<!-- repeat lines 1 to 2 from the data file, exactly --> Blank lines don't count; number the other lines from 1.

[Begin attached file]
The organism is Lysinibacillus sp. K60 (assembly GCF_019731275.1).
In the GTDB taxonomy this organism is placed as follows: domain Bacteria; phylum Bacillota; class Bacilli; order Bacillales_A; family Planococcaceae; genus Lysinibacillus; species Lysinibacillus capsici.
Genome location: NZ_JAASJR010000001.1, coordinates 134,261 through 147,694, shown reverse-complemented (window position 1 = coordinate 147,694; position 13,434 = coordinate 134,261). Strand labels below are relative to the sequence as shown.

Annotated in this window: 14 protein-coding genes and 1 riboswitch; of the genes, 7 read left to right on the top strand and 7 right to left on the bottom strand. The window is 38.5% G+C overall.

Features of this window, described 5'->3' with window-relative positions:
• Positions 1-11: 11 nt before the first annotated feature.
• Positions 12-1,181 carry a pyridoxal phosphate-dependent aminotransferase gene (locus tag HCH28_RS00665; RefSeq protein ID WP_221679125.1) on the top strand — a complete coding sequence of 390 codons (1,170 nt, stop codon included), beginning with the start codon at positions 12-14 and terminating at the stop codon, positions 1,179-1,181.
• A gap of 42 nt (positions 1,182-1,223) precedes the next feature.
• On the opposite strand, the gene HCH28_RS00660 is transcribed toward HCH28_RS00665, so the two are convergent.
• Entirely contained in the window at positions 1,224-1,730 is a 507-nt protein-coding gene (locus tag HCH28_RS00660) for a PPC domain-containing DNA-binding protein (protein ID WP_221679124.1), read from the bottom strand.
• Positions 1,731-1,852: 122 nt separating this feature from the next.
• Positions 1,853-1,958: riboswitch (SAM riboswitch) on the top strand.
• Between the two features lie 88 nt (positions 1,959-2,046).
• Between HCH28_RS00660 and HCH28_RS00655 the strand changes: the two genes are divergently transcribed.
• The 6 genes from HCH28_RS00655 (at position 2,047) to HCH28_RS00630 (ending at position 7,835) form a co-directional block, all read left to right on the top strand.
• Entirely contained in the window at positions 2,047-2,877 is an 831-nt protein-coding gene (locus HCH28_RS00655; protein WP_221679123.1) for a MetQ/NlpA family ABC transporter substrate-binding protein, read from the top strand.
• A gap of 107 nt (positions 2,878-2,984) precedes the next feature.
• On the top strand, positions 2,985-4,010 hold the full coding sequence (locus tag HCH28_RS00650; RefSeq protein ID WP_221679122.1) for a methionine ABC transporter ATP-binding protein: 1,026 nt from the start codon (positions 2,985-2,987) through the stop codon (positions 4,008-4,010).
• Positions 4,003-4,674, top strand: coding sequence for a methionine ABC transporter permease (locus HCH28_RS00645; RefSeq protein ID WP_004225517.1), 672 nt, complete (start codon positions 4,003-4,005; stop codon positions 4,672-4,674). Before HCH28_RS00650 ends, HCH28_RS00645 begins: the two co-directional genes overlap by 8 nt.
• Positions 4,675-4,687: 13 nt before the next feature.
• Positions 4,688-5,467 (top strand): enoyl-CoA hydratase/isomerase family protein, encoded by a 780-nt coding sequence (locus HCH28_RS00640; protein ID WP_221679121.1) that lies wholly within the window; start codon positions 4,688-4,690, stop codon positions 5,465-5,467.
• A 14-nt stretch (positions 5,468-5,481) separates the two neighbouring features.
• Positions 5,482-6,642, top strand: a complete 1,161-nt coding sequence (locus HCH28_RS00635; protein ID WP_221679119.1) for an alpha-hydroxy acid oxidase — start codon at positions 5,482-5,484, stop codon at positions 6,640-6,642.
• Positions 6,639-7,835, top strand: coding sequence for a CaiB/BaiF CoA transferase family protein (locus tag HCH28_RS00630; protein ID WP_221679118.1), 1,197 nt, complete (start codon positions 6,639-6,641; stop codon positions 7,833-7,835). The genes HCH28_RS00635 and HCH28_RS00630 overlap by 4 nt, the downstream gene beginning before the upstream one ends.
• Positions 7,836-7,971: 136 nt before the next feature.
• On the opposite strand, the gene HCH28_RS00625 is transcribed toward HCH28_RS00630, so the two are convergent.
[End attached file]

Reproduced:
The organism is Lysinibacillus sp. K60 (assembly GCF_019731275.1).
In the GTDB taxonomy this organism is placed as follows: domain Bacteria; phylum Bacillota; class Bacilli; order Bacillales_A; family Planococcaceae; genus Lysinibacillus; species Lysinibacillus capsici.